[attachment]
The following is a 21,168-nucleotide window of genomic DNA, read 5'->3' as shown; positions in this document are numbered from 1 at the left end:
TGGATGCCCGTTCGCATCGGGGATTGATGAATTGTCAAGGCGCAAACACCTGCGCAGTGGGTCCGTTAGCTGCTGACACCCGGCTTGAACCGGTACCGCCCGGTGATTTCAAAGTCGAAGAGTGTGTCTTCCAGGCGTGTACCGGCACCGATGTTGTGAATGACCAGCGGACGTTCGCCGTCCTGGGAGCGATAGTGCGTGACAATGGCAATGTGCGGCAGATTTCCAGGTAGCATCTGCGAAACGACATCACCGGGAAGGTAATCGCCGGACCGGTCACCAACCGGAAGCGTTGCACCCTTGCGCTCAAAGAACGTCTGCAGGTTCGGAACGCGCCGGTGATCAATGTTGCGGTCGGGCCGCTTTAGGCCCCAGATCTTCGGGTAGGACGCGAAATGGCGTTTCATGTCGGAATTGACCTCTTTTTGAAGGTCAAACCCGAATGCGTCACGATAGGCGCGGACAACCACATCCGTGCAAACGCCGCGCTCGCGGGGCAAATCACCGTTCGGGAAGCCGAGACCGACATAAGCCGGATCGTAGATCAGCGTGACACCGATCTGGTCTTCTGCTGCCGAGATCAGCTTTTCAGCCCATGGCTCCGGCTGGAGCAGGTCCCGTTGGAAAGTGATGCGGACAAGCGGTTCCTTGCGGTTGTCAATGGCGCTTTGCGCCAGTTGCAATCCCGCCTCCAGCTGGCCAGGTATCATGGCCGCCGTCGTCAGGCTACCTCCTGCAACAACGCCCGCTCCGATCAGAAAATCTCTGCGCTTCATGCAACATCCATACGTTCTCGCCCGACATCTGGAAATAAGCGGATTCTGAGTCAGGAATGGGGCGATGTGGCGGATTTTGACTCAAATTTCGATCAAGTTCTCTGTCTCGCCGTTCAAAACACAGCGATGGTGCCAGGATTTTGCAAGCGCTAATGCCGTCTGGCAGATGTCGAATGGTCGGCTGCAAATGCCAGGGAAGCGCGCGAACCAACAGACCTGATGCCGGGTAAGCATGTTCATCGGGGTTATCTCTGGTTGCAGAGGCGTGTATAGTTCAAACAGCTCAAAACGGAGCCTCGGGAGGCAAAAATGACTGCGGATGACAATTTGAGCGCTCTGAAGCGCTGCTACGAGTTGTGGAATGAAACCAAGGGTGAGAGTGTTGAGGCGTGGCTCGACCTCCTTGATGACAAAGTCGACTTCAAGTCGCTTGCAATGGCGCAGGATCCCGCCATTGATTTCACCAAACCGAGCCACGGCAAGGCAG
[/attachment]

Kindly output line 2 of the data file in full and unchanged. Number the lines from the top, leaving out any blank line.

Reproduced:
TGGATGCCCGTTCGCATCGGGGATTGATGAATTGTCAAGGCGCAAACACCTGCGCAGTGGGTCCGTTAGCTGCTGACACCCGGCTTGAACCGGTACCGCCCGGTGATTTCAAAGTCGAAGAGTGTGTCTTCCAGGCGTGTACCGGCACCGATGTTGTGAATGACCAGCGGACGTTCGCCGTCCTGGGAGCGATAGTGCGTGACAATGGCAATGTGCGGCAGATTTCCAGGTAGCATCTGCGAAACGACATCACCGGGAAGGTAATCGCCGGACCGGTCACCAACCGGAAGCGTTGCACCCTTGCGCTCAAAGAACGTCTGCAGGTTCGGAACGCGCCGGTGATCAATGTTGCGGTCGGGCCGCTTTAGGCCCCAGATCTTCGGGTAGGACGCGAAATGGCGTTTCATGTCGGAATTGACCTCTTTTTGAAGGTCAAACCCGAATGCGTCACGATAGGCGCGGACAACCACATCCGTGCAAACGCCGCGCTCGCGGGGCAAATCACCGTTCGGGAAGCCGAGACCGACATAAGCCGGATCGTAGATCAGCGTGACACCGATCTGGTCTTCTGCTGCCGAGATCAGCTTTTCAGCCCATGGCTCCGGCTGGAGCAGGTCCCGTTGGAAAGTGATGCGGACAAGCGGTTCCTTGCGGTTGTCAATGGCGCTTTGCGCCAGTTGCAATCCCGCCTCCAGCTGGCCAGGTATCATGGCCGCCGTCGTCAGGCTACCTCCTGCAACAACGCCCGCTCCGATCAGAAAATCTCTGCGCTTCATGCAACATCCATACGTTCTCGCCCGACATCTGGAAATAAGCGGATTCTGAGTCAGGAATGGGGCGATGTGGCGGATTTTGACTCAAATTTCGATCAAGTTCTCTGTCTCGCCGTTCAAAACACAGCGATGGTGCCAGGATTTTGCAAGCGCTAATGCCGTCTGGCAGATGTCGAATGGTCGGCTGCAAATGCCAGGGAAGCGCGCGAACCAACAGACCTGATGCCGGGTAAGCATGTTCATCGGGGTTATCTCTGGTTGCAGAGGCGTGTATAGTTCAAACAGCTCAAAACGGAGCCTCGGGAGGCAAAAATGACTGCGGATGACAATTTGAGCGCTCTGAAGCGCTGCTACGAGTTGTGGAATGAAACCAAGGGTGAGAGTGTTGAGGCGTGGCTCGACCTCCTTGATGACAAAGTCGACTTCAAGTCGCTTGCAATGGCGCAGGATCCCGCCATTGATTTCACCAAACCGAGCCACGGCAAGGCAG